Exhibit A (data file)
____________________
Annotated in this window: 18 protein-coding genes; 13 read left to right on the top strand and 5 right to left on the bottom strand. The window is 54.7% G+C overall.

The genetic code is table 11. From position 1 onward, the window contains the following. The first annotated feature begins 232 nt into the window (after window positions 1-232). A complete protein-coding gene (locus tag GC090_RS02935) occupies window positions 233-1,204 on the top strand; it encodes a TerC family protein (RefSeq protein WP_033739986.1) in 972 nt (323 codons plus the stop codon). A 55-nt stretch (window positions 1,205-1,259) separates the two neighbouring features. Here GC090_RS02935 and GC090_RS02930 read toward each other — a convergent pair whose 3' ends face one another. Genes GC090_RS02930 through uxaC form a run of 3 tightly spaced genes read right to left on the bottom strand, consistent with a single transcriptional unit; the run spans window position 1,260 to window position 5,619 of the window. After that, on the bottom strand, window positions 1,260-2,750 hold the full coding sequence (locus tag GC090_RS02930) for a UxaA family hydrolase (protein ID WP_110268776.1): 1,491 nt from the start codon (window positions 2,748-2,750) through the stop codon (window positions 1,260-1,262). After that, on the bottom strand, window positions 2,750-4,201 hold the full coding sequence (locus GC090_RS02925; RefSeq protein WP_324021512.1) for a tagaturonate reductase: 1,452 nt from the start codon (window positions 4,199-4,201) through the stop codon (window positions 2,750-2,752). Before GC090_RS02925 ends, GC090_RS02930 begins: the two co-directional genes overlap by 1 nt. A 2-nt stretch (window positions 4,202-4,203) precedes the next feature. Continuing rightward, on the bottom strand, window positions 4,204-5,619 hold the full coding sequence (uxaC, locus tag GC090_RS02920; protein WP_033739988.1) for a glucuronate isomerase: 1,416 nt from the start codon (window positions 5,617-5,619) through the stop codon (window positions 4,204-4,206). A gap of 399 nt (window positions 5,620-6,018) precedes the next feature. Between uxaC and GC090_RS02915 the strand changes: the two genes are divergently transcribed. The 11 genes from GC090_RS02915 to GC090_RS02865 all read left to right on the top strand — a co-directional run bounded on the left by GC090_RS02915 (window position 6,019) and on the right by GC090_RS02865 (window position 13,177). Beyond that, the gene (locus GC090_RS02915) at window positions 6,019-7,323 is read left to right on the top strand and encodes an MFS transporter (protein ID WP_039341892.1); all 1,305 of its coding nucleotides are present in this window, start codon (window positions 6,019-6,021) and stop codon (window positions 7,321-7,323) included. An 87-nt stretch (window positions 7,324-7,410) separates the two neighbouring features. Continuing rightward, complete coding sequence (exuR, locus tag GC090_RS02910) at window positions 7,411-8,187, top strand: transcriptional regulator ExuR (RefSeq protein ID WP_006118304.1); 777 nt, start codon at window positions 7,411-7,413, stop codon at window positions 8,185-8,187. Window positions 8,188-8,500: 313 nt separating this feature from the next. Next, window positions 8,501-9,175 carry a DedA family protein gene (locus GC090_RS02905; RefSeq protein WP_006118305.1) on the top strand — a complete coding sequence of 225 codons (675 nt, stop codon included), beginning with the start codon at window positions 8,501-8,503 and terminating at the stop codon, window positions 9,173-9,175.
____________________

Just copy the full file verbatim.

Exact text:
Annotated in this window: 18 protein-coding genes; 13 read left to right on the top strand and 5 right to left on the bottom strand. The window is 54.7% G+C overall.

The genetic code is table 11. From position 1 onward, the window contains the following. The first annotated feature begins 232 nt into the window (after window positions 1-232). A complete protein-coding gene (locus tag GC090_RS02935) occupies window positions 233-1,204 on the top strand; it encodes a TerC family protein (RefSeq protein WP_033739986.1) in 972 nt (323 codons plus the stop codon). A 55-nt stretch (window positions 1,205-1,259) separates the two neighbouring features. Here GC090_RS02935 and GC090_RS02930 read toward each other — a convergent pair whose 3' ends face one another. Genes GC090_RS02930 through uxaC form a run of 3 tightly spaced genes read right to left on the bottom strand, consistent with a single transcriptional unit; the run spans window position 1,260 to window position 5,619 of the window. After that, on the bottom strand, window positions 1,260-2,750 hold the full coding sequence (locus tag GC090_RS02930) for a UxaA family hydrolase (protein ID WP_110268776.1): 1,491 nt from the start codon (window positions 2,748-2,750) through the stop codon (window positions 1,260-1,262). After that, on the bottom strand, window positions 2,750-4,201 hold the full coding sequence (locus GC090_RS02925; RefSeq protein WP_324021512.1) for a tagaturonate reductase: 1,452 nt from the start codon (window positions 4,199-4,201) through the stop codon (window positions 2,750-2,752). Before GC090_RS02925 ends, GC090_RS02930 begins: the two co-directional genes overlap by 1 nt. A 2-nt stretch (window positions 4,202-4,203) precedes the next feature. Continuing rightward, on the bottom strand, window positions 4,204-5,619 hold the full coding sequence (uxaC, locus tag GC090_RS02920; protein WP_033739988.1) for a glucuronate isomerase: 1,416 nt from the start codon (window positions 5,617-5,619) through the stop codon (window positions 4,204-4,206). A gap of 399 nt (window positions 5,620-6,018) precedes the next feature. Between uxaC and GC090_RS02915 the strand changes: the two genes are divergently transcribed. The 11 genes from GC090_RS02915 to GC090_RS02865 all read left to right on the top strand — a co-directional run bounded on the left by GC090_RS02915 (window position 6,019) and on the right by GC090_RS02865 (window position 13,177). Beyond that, the gene (locus GC090_RS02915) at window positions 6,019-7,323 is read left to right on the top strand and encodes an MFS transporter (protein ID WP_039341892.1); all 1,305 of its coding nucleotides are present in this window, start codon (window positions 6,019-6,021) and stop codon (window positions 7,321-7,323) included. An 87-nt stretch (window positions 7,324-7,410) separates the two neighbouring features. Continuing rightward, complete coding sequence (exuR, locus tag GC090_RS02910) at window positions 7,411-8,187, top strand: transcriptional regulator ExuR (RefSeq protein ID WP_006118304.1); 777 nt, start codon at window positions 7,411-7,413, stop codon at window positions 8,185-8,187. Window positions 8,188-8,500: 313 nt separating this feature from the next. Next, window positions 8,501-9,175 carry a DedA family protein gene (locus GC090_RS02905; RefSeq protein WP_006118305.1) on the top strand — a complete coding sequence of 225 codons (675 nt, stop codon included), beginning with the start codon at window positions 8,501-8,503 and terminating at the stop codon, window positions 9,173-9,175.